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Home / Articles / Columnists / Dog World with Tina /  Seniors for Seniors
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Monday, January 8,2018

Seniors for Seniors

By Tina Valant-Siebelts  

When mom’s yorkie crossed over, she said, “NO more dogs, Louie is going to be an only. I can’t go through that (loss) again”. Louie is a nine-year-old, affable maltese. In her seventies, my mom still works full-time, manages a house and tends to an acre of lushly landscaped property. Louie eats holistic food, gets groomed regularly and is up to date with his vet. He needs a friend for company and to keep active. I started looking for an at least five-year-old female. Through a personal friend posting on social media, we found a medical-special needs morkie. Mom’s canine household is happily abark, again.

A seven-year-old maltese was surrendered to me. An adoption application was received by a rescue organization I volunteer with. They thought the couple (husband in his 80s, wife in late 70s) was too old. I agreed to meet them. We went for a home visit. Aidan acted like he owned the place. Turns out the man is a body builder, woman is a race-walker. The fact that they live five minutes away from me was an added bonus. They have told me, numerous times, that they’ve always had dogs - big dogs, and that Aidan is the best dog they’ve ever had. He’s living a blessed life.

Dad’s maltese went to the Rainbow Bridge a couple years ago. She was at least 13, and went deaf and blind in her twilight years. Sophie was his world. She got him out, walking, talking to neighbors, and kept him company. He enjoyed caring for her. After all this time, he is ready for a dog again. He is retired and really needs a small companion. He was denied by several rescue organizations.

Some rescues have a policy of not adopting to adults under age 25 or over 70. Shouldn’t each prospective home be screened on an individual basis? By being less judgmental and working together more pets can be placed in loving homes.

My husband’s family didn’t have pets.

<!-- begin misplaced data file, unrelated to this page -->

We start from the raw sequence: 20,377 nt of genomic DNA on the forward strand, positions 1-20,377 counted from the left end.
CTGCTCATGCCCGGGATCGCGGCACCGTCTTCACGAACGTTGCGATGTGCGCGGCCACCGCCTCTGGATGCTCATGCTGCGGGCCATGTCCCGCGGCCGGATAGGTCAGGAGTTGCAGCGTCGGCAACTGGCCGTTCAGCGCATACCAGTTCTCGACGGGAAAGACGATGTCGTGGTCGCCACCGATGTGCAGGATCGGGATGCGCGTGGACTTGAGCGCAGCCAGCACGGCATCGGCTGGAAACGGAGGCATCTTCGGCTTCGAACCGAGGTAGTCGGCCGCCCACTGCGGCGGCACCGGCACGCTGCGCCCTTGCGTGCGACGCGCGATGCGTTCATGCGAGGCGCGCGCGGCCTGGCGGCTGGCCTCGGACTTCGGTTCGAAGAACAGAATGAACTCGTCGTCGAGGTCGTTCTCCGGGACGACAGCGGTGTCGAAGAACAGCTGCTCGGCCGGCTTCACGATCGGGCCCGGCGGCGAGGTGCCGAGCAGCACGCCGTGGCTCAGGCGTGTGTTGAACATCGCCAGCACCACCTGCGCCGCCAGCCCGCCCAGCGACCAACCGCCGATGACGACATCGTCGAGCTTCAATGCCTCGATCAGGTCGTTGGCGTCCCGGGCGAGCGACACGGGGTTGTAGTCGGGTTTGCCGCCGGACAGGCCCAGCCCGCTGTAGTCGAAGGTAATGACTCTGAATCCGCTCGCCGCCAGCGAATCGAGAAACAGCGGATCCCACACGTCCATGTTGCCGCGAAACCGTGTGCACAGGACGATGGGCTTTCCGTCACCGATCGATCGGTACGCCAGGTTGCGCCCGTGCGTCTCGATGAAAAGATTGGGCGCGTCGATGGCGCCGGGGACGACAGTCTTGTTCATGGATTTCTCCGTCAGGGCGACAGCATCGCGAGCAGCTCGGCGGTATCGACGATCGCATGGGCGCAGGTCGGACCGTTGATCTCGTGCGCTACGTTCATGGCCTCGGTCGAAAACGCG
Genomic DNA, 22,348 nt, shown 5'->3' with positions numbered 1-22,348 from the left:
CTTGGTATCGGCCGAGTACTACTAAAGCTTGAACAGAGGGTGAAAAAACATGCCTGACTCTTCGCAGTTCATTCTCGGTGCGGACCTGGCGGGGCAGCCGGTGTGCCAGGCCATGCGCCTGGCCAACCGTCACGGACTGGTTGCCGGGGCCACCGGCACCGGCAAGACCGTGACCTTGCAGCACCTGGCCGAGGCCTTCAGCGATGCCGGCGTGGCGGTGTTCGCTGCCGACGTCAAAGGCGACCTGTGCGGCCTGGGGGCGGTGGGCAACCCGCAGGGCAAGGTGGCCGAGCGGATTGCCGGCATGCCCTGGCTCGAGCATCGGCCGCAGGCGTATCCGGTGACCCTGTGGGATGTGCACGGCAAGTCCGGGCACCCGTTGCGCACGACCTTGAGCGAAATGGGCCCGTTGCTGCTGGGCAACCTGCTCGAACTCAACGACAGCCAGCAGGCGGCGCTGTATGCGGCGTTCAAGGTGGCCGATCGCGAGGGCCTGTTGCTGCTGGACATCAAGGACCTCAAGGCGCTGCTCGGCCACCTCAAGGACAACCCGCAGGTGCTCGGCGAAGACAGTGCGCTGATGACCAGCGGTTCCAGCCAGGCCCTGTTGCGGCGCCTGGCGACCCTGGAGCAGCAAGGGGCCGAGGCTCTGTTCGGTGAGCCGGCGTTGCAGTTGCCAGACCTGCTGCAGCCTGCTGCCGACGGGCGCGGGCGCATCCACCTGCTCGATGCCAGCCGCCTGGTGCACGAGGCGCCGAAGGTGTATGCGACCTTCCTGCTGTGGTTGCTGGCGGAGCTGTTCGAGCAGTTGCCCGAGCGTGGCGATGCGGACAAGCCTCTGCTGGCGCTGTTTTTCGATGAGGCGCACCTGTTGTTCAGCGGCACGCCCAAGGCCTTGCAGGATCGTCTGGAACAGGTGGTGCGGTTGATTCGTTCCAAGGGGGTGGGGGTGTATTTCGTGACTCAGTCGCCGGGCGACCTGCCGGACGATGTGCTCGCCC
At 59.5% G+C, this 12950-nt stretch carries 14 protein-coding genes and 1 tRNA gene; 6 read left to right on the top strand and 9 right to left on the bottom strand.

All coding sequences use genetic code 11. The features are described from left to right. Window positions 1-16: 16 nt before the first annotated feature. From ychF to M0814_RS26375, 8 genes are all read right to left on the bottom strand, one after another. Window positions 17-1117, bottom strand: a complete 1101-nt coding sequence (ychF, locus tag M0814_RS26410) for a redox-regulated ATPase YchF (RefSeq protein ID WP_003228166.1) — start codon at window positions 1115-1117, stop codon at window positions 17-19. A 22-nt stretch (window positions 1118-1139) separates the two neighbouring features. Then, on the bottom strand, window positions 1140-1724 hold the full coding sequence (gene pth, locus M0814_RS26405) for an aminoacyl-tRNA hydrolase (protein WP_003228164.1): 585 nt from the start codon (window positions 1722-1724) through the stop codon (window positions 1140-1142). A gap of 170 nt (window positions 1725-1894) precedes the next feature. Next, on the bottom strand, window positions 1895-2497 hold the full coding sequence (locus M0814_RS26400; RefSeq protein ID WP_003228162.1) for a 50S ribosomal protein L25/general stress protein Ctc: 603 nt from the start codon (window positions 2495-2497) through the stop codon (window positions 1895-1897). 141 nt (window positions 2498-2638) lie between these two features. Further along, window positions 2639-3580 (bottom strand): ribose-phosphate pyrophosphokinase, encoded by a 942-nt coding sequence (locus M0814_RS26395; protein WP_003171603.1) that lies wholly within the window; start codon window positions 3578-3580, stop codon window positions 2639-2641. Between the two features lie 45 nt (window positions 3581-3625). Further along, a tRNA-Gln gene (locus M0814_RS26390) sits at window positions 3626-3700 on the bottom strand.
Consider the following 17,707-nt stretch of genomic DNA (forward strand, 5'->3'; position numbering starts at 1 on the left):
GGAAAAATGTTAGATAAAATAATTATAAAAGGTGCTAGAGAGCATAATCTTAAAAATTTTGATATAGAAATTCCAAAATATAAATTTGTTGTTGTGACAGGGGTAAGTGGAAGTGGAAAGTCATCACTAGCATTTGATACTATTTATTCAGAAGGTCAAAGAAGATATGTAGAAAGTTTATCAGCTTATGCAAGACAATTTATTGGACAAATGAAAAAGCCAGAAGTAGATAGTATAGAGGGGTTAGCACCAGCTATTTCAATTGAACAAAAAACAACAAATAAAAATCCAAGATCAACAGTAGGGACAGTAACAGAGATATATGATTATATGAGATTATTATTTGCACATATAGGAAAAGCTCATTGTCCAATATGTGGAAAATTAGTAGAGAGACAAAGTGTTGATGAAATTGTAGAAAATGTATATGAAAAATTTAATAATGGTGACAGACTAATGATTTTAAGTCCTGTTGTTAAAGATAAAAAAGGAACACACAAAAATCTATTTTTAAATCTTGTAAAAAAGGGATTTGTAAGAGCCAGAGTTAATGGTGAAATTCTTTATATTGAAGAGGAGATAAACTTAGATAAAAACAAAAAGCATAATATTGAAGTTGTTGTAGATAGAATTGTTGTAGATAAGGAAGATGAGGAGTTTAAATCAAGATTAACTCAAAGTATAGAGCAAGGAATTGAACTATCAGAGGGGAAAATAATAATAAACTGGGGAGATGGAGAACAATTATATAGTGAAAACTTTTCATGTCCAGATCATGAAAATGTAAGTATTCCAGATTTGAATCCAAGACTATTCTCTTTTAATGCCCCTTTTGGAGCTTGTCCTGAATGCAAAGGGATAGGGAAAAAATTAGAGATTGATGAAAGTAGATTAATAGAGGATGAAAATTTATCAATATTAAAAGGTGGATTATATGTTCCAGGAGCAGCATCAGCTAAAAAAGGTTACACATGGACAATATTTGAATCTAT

Bob always wanted to live in a house (not a condo) and have a dog (be careful what you wish for). Their family liked to travel. My mother-in-law and I didn’t see eye to eye on many things. My love of animals topped the list. “It’s so much work. Too much responsibility!” she would say. “Far far far less headache and heartache than raising children,” I replied. Pets don’t ignore you, complain about what you serve them, or say hurtful things. Always happy to see you, pets don’t hang out with the wrong crowd or make immoral decisions. They never ask for money or to borrow the car. They’re never embarrassed to be seen with us, regardless of our shape, age or hair style. The only time they break your heart is when it’s time to leave us, physically.

My widowed mother-in-law (late 80s) was very lonely. A friend had an adult cat they needed to rehome. She raves what a wonderful friend Puff is. He doesn’t allow her to sleep away the day. He demands wet food in the morning, or for her to open the slider, so he can sun on the patio. He listens intently, talks to her, and keeps her blood pressure down. She said, “NOW I see why you love animals so much!” she fell recently. While she is getting physical therapy away in rehab, Puff is giving her a reason to work hard, return home and resume their routine. Senior pets (seven plus years old) for senior citizens is a winning combination. Seniors usually have more time, energy and disposable income to lavish on their companion animals. A senior pet is usually calmer, house-trained, and requires less exercise. One irrefutable precaution when adopting to seniors: There MUST be a documented, agreed upon care-plan in place if/when the adopter is no longer able to care for the pet.

Regardless of your age, have a plan for your pets. Discuss your pet’s placement and care with a family member, friend or care giver. Put it in writing. Include vet records and funds designated for their care. Tomorrow is not promised to any of us. Documenting this responsibility and pre-planning for animal family members will give you great peace of mind.


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